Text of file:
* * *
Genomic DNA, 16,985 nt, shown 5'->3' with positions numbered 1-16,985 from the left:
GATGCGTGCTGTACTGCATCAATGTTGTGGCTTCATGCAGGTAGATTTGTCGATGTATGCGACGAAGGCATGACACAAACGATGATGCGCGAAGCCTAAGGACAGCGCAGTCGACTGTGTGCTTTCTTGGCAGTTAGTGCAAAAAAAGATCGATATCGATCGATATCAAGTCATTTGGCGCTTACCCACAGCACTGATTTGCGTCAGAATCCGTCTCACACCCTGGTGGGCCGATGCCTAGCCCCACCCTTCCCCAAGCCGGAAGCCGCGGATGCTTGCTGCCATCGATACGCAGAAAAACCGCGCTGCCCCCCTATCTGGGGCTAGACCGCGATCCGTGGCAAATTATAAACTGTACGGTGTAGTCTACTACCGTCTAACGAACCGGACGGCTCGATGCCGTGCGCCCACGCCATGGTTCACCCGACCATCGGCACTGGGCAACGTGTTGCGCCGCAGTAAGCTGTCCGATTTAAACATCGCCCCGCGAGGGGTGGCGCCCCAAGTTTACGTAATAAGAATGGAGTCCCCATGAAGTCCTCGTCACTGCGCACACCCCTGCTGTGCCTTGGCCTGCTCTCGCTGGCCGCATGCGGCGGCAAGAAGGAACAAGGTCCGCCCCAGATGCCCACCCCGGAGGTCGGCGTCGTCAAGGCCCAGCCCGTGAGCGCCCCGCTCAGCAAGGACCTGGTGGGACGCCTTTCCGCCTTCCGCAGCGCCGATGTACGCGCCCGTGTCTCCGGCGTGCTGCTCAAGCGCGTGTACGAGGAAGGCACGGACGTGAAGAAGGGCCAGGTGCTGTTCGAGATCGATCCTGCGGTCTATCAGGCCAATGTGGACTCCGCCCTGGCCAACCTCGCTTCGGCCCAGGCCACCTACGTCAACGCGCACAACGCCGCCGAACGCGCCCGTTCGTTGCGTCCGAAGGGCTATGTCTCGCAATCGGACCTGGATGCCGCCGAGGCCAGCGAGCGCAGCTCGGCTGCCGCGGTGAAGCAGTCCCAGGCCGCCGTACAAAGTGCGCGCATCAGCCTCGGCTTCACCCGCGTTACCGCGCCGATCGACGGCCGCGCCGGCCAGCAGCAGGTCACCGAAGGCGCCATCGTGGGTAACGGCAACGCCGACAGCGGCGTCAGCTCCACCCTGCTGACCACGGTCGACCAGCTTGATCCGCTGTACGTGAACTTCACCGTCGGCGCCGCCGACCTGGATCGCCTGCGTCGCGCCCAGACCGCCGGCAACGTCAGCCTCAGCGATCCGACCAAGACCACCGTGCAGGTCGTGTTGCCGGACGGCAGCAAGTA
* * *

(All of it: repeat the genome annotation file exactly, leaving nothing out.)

Genomic DNA, 16,985 nt, shown 5'->3' with positions numbered 1-16,985 from the left:
GATGCGTGCTGTACTGCATCAATGTTGTGGCTTCATGCAGGTAGATTTGTCGATGTATGCGACGAAGGCATGACACAAACGATGATGCGCGAAGCCTAAGGACAGCGCAGTCGACTGTGTGCTTTCTTGGCAGTTAGTGCAAAAAAAGATCGATATCGATCGATATCAAGTCATTTGGCGCTTACCCACAGCACTGATTTGCGTCAGAATCCGTCTCACACCCTGGTGGGCCGATGCCTAGCCCCACCCTTCCCCAAGCCGGAAGCCGCGGATGCTTGCTGCCATCGATACGCAGAAAAACCGCGCTGCCCCCCTATCTGGGGCTAGACCGCGATCCGTGGCAAATTATAAACTGTACGGTGTAGTCTACTACCGTCTAACGAACCGGACGGCTCGATGCCGTGCGCCCACGCCATGGTTCACCCGACCATCGGCACTGGGCAACGTGTTGCGCCGCAGTAAGCTGTCCGATTTAAACATCGCCCCGCGAGGGGTGGCGCCCCAAGTTTACGTAATAAGAATGGAGTCCCCATGAAGTCCTCGTCACTGCGCACACCCCTGCTGTGCCTTGGCCTGCTCTCGCTGGCCGCATGCGGCGGCAAGAAGGAACAAGGTCCGCCCCAGATGCCCACCCCGGAGGTCGGCGTCGTCAAGGCCCAGCCCGTGAGCGCCCCGCTCAGCAAGGACCTGGTGGGACGCCTTTCCGCCTTCCGCAGCGCCGATGTACGCGCCCGTGTCTCCGGCGTGCTGCTCAAGCGCGTGTACGAGGAAGGCACGGACGTGAAGAAGGGCCAGGTGCTGTTCGAGATCGATCCTGCGGTCTATCAGGCCAATGTGGACTCCGCCCTGGCCAACCTCGCTTCGGCCCAGGCCACCTACGTCAACGCGCACAACGCCGCCGAACGCGCCCGTTCGTTGCGTCCGAAGGGCTATGTCTCGCAATCGGACCTGGATGCCGCCGAGGCCAGCGAGCGCAGCTCGGCTGCCGCGGTGAAGCAGTCCCAGGCCGCCGTACAAAGTGCGCGCATCAGCCTCGGCTTCACCCGCGTTACCGCGCCGATCGACGGCCGCGCCGGCCAGCAGCAGGTCACCGAAGGCGCCATCGTGGGTAACGGCAACGCCGACAGCGGCGTCAGCTCCACCCTGCTGACCACGGTCGACCAGCTTGATCCGCTGTACGTGAACTTCACCGTCGGCGCCGCCGACCTGGATCGCCTGCGTCGCGCCCAGACCGCCGGCAACGTCAGCCTCAGCGATCCGACCAAGACCACCGTGCAGGTCGTGTTGCCGGACGGCAGCAAGTA